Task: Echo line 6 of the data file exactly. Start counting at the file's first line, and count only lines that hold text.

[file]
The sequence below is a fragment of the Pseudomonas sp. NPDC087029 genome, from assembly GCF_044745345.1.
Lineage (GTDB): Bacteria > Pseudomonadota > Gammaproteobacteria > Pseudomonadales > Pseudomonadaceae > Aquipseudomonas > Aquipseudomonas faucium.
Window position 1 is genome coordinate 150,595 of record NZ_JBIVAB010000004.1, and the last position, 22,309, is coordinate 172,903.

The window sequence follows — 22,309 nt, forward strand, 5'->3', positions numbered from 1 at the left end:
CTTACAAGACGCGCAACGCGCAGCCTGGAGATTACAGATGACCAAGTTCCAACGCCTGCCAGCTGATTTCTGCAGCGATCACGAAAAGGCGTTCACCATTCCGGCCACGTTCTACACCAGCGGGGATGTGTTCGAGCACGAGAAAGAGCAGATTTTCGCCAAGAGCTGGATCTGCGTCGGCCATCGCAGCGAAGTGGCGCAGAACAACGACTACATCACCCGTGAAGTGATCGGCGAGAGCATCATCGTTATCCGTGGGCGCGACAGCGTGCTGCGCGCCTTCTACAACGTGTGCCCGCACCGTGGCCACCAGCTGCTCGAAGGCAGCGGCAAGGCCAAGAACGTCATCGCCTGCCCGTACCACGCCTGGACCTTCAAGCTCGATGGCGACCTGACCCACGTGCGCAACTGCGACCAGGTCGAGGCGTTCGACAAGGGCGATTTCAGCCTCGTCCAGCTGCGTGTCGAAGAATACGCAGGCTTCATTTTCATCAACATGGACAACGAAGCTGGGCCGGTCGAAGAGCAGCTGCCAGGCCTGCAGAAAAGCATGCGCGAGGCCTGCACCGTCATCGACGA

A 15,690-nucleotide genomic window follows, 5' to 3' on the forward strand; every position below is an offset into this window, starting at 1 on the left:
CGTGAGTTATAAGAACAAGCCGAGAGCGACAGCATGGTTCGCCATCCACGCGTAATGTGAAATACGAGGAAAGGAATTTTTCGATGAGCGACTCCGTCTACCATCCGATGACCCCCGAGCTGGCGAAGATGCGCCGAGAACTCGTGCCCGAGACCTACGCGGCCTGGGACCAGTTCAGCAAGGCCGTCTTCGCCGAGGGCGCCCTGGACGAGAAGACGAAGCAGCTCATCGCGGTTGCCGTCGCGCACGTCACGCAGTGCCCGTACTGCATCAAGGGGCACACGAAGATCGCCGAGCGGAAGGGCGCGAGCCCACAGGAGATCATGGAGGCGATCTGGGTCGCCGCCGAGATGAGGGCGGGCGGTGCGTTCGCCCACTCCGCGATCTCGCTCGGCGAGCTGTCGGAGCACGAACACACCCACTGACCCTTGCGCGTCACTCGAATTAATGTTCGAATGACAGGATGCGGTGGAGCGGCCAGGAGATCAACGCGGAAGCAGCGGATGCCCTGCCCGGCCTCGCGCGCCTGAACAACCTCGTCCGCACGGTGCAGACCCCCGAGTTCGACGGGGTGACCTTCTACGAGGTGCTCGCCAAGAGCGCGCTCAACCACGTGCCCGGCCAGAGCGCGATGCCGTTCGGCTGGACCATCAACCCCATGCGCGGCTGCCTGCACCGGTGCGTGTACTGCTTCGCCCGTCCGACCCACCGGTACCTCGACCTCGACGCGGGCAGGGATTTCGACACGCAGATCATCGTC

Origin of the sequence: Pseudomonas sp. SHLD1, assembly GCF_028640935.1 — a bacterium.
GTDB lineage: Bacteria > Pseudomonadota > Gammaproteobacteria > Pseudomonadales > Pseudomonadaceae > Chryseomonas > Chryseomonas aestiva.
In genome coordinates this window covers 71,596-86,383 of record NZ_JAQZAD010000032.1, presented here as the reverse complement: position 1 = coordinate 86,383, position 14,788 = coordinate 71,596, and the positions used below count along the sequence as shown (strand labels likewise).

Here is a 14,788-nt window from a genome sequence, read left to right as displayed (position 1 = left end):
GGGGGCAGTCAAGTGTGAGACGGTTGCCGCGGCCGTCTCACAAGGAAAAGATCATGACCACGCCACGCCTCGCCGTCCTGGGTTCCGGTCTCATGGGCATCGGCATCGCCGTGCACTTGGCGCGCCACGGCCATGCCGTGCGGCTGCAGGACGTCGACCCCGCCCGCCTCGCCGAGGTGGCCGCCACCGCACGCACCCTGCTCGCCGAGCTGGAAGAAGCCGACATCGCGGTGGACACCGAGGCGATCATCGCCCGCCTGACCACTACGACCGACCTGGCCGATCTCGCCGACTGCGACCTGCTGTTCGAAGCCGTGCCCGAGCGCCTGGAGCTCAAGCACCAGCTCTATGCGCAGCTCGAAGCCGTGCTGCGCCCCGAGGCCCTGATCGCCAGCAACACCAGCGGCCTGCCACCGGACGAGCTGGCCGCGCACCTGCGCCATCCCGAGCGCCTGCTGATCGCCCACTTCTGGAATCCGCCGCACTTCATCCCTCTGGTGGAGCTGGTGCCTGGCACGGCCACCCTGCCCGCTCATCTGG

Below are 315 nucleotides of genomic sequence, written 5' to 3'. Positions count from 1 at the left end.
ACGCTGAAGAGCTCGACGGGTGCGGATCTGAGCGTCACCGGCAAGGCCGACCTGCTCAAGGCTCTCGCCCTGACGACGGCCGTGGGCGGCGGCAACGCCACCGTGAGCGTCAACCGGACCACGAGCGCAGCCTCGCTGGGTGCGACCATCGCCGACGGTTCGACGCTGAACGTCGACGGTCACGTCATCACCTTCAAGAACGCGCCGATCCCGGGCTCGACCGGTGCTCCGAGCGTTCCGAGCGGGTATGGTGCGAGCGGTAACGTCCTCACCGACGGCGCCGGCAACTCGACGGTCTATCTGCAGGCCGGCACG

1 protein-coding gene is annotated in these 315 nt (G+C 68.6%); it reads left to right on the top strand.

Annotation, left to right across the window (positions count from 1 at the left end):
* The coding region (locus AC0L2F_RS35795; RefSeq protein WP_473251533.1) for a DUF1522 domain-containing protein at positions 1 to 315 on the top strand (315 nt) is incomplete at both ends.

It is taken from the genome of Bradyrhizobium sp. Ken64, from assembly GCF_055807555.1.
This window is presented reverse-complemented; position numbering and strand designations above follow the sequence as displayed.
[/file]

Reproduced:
A 15,690-nucleotide genomic window follows, 5' to 3' on the forward strand; every position below is an offset into this window, starting at 1 on the left: